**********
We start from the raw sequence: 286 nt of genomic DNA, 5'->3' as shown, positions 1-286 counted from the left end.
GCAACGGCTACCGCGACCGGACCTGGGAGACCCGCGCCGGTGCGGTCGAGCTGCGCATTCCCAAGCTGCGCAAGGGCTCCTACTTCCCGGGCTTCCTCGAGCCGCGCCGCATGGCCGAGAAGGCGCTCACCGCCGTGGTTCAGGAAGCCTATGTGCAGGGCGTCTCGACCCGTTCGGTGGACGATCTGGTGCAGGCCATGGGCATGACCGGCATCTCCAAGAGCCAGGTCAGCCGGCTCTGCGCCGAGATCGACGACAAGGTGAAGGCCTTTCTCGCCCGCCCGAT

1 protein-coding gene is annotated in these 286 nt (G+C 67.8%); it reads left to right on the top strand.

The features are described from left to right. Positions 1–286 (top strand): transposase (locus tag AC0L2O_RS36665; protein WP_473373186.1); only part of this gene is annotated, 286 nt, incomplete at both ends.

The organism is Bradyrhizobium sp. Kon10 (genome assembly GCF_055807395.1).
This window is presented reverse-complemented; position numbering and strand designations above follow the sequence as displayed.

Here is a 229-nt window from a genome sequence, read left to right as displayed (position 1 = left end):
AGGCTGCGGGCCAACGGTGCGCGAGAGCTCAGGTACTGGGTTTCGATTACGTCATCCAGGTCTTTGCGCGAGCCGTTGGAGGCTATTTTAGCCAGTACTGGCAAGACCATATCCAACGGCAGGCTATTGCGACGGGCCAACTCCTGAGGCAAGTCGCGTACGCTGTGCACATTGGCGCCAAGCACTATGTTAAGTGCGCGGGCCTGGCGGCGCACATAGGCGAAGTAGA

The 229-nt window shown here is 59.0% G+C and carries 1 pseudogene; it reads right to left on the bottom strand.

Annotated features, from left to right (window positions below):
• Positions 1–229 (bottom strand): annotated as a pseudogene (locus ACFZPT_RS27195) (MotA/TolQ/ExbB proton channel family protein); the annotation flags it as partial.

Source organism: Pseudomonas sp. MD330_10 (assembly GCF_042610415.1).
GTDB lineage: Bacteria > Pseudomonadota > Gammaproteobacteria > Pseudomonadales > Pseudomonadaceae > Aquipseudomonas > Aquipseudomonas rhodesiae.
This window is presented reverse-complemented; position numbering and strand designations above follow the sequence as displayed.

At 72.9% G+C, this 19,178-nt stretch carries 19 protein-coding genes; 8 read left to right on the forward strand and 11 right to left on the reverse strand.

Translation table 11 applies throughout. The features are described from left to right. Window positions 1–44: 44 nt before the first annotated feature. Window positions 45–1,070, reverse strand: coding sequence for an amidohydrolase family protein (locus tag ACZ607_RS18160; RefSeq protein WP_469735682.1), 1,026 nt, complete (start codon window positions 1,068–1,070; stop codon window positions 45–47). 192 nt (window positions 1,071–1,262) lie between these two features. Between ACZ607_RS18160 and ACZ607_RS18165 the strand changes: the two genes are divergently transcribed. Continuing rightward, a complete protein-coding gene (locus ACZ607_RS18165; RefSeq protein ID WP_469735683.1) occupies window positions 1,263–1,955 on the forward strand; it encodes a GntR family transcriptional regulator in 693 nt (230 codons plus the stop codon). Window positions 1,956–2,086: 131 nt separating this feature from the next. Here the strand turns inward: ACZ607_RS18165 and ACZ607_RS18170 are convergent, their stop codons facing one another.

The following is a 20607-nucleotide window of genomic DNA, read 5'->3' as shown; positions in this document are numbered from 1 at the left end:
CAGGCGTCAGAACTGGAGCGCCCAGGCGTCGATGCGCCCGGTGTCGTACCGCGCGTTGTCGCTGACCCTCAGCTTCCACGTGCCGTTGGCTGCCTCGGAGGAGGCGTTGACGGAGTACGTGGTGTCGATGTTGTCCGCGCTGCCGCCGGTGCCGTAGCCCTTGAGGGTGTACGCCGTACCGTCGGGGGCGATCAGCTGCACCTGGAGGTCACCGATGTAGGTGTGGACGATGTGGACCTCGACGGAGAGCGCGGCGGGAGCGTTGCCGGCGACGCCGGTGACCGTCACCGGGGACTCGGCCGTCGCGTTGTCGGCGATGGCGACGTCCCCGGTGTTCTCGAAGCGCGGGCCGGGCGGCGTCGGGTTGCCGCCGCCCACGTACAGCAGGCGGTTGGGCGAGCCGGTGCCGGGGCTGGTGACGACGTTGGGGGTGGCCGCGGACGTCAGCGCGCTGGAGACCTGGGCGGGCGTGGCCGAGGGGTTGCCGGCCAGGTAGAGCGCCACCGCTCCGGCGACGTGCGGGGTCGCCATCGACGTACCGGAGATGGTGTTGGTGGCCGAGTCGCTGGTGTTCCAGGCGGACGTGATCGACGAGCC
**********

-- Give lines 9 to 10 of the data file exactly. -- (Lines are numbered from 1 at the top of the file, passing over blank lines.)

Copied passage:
The 229-nt window shown here is 59.0% G+C and carries 1 pseudogene; it reads right to left on the bottom strand.

Annotated features, from left to right (window positions below):